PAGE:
Assessing Mesh Resolution for Boundary Layer Accuracy
How does mesh cell size affect my flow simulation near an obstacle?
When simulating flow around and over solid obstacles like river beds, submerged obstacles, or duct walls, FLOW-3D calculates the near-wall velocity based on the flow being laminar or turbulent. From the near-wall velocity, other values, such as shear velocity, wall shear stress, and velocity farther from the wall are computed. The size of the mesh near obstacles is important in order to get physical results for these variables. This article describes a simplified way of assessing the best size for cells near the wall, and some ways to implement this in practice.
How should I set friction and roughness?
The friction coefficient (FRCOF globally, or OFRCOF for individual components) should be negative (the default value is -1) so the surface is treated as a no-slip surface. If the flow is laminar everywhere in the simulation, the surface roughness of the obstacle component (ROUGH) should be set to zero. If the flow is turbulent or transitional, ROUGH should be the effective grain size corresponding to uniformly spaced elements. This may be derived from empirical formulae (Manning's n or Strickler's k, for example) if elements are not uniformly sized or spaced. Having selected appropriate friction and roughness coefficients for our components, we turn to mesh resolution issues.
Mesh cell resolution in the boundary layer
The first cell adjacent to an obstacle surface is where the logarithmic or laminar wall velocity profile is applied. The cells along the surface are either normal to the surface, if the surface is on a gridline, or they contain the wall surface. If the flow is laminar, direct differentiation of the velocity profile will be performed, so the cell average will always be correct. In this case, the velocity profile is better resolved as the mesh is refined. The optimal cell size depends only on the required profile accuracy and the tolerated computational time, both of which increase as the cells get smaller.
Figure 1: Near-wall velocity profile regions for turbulent flow
If a turbulence model is active, the first cell near the obstacle always gets its velocity according to a logarithmic profile corresponding to the log-law region shown in Figure 1. The first cells along the wall should be sized so that they include the viscous sub-layer and end well within the log-law region of the boundary layer. If the first cell outer edge falls in the viscous sub-layer or extends into the outer or free-stream region, then the actual near-wall velocity and shear stress deviate from the log-law calculation (Figure 1). Finding the correct cell size is a matter of estimating the height of the boundary layer regions normal to the solid surface.A helpful value for this is the non-dimensional normal distance from the wall y+, sometimes referred to as the viscous length.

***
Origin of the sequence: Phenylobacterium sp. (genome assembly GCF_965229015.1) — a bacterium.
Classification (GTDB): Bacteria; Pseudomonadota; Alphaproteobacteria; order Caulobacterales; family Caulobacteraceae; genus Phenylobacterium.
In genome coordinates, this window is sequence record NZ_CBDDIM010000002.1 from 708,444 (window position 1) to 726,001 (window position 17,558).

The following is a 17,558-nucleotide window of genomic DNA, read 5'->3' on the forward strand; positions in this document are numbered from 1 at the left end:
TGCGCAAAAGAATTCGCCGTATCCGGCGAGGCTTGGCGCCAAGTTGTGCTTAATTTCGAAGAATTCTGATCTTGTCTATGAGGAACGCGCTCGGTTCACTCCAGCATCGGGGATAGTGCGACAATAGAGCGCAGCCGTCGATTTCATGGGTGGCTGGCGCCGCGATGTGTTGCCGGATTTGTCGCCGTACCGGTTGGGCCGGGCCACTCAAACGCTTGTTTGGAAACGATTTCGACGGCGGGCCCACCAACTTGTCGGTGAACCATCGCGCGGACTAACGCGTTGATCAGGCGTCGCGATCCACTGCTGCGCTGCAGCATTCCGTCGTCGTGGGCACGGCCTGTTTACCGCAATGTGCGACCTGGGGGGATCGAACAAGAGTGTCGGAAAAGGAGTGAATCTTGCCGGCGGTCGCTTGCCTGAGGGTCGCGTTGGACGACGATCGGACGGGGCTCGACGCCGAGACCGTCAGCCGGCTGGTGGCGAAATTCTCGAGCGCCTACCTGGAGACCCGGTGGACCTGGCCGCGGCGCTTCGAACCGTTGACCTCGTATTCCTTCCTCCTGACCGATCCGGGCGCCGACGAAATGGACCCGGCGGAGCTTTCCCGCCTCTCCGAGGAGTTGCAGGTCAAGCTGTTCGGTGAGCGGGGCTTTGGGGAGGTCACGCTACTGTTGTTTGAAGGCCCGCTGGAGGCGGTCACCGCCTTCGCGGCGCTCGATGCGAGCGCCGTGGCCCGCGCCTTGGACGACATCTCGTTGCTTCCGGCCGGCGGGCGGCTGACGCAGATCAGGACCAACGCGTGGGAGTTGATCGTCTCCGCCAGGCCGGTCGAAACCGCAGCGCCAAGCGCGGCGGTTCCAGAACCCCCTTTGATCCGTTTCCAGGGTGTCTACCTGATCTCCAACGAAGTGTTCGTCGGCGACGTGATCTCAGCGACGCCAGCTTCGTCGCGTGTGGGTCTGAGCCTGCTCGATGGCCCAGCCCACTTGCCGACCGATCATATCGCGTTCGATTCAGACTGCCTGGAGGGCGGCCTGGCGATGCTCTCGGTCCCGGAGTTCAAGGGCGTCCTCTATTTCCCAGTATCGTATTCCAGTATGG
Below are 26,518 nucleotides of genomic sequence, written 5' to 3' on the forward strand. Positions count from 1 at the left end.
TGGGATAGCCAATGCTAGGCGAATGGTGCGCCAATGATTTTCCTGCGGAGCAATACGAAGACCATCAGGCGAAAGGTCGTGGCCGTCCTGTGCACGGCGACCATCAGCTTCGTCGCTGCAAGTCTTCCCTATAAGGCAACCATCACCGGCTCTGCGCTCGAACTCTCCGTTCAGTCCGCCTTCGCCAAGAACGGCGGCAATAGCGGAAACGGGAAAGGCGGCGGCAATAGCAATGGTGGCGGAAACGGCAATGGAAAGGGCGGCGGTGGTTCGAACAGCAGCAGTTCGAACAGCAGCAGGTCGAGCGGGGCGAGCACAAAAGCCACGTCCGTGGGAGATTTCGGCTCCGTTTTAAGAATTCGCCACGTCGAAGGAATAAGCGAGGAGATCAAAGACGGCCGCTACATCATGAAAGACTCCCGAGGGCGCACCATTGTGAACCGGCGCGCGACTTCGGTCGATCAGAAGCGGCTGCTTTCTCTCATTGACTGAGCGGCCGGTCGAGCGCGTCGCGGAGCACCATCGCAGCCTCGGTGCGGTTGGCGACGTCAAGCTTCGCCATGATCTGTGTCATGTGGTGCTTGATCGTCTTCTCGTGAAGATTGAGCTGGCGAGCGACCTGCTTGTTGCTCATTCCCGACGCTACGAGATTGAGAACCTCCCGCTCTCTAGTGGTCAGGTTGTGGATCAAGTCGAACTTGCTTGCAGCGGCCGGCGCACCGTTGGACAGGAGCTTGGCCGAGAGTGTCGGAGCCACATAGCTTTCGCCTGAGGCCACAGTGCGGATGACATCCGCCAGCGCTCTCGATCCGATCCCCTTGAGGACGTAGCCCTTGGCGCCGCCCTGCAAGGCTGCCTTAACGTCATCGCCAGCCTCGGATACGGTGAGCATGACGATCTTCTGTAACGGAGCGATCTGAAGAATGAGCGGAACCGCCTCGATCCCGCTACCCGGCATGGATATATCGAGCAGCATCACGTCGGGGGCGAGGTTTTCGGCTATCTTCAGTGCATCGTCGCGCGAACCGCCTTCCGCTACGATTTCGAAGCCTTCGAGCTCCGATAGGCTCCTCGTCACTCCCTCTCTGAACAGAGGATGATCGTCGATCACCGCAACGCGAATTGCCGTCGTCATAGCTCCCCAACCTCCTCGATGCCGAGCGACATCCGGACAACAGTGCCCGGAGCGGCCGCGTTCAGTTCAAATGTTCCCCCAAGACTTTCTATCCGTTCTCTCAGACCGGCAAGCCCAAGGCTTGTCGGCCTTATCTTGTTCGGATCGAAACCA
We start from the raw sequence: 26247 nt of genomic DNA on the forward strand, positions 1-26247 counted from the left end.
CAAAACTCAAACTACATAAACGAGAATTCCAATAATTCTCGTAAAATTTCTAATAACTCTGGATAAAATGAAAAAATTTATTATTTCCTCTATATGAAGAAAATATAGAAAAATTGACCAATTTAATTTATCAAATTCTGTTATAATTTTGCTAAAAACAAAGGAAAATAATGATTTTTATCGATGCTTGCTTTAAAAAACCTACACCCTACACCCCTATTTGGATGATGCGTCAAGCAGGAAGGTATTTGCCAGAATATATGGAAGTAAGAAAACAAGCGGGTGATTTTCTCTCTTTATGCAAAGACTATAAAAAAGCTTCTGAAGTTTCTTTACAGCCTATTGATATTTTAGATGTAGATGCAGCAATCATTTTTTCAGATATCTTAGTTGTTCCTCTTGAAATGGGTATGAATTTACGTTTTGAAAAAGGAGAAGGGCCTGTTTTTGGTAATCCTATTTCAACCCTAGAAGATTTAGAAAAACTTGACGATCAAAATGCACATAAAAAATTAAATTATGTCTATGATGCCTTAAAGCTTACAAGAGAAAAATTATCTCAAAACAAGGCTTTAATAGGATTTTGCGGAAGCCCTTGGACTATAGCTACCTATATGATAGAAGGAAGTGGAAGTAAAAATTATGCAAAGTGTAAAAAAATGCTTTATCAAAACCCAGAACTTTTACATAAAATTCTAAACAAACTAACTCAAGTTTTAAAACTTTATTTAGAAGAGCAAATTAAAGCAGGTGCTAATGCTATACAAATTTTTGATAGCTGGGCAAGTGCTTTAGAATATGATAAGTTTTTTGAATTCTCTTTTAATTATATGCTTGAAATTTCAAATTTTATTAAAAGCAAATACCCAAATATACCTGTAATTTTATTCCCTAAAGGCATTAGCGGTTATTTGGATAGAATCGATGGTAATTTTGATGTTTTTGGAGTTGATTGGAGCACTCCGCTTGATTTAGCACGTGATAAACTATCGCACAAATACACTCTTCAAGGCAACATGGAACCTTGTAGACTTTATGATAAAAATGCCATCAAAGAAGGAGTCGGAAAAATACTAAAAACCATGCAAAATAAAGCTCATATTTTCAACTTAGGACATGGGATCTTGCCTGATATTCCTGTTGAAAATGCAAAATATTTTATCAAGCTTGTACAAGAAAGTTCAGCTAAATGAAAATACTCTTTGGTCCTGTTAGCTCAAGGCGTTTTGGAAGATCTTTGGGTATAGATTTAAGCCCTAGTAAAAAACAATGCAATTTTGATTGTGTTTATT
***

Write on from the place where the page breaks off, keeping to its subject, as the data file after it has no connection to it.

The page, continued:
Finding an appropriate cell size
In the equations below (illustrated in Figure 1), uτ is the shear velocity, τw is the shear stress on the solid, y is the normal distance from the solid, ρf is the fluid density, and μf is the fluid dynamic (molecular) viscosity.
In order to estimate y+, the shear stress τw must be estimated manually, and the interested reader is referred to the hydraulics literature for help with this. In general, y+ (as a function of the cell size) should be greater than 30 (where the inner layer transitions smoothly into the log-law region) and less than a value that depends on the Reynolds number of the flow and the thickness of the boundary layer (generally 100 to 500 is a reasonable upper limit). When manual estimation of τw is impossible, multiple simulations can be used to iterate toward a ‘best fit’, where the observed value (shear stress or velocity) levels off as shown in Figure 2.
Figure 2: Accuracy of simulated average velocity as a function of the grid resolution.
Tips on implementing boundary-layer cell size
Implementation of a ‘best’ cell size is fairly simple. If the component surface is angled so that it matches the direction of the gridlines (as shown in Figure 2), then fixed points should be used at the surface itself and at the appropriate distance from the surface (so that the first cell distance y meets the y+ criteria just explained). If the obstacle surfaces are not parallel to the mesh gridlines, use nested mesh blocks so that the cells nearest the surfaces are of an appropriate size.
The approximations used to calculate parameters at solid surfaces assume that flow is fully developed, and caution should be exercised when interpreting the results for undeveloped flows.